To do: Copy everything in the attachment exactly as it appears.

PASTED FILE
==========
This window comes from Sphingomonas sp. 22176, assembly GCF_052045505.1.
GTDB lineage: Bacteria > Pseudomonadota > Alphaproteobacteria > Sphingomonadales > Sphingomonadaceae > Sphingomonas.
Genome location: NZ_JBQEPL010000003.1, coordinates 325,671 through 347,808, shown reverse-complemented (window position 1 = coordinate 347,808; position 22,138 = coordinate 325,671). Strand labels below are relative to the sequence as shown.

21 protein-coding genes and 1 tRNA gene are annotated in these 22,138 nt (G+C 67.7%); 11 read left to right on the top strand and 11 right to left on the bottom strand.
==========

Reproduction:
This window comes from Sphingomonas sp. 22176, assembly GCF_052045505.1.
GTDB lineage: Bacteria > Pseudomonadota > Alphaproteobacteria > Sphingomonadales > Sphingomonadaceae > Sphingomonas.
Genome location: NZ_JBQEPL010000003.1, coordinates 325,671 through 347,808, shown reverse-complemented (window position 1 = coordinate 347,808; position 22,138 = coordinate 325,671). Strand labels below are relative to the sequence as shown.

21 protein-coding genes and 1 tRNA gene are annotated in these 22,138 nt (G+C 67.7%); 11 read left to right on the top strand and 11 right to left on the bottom strand.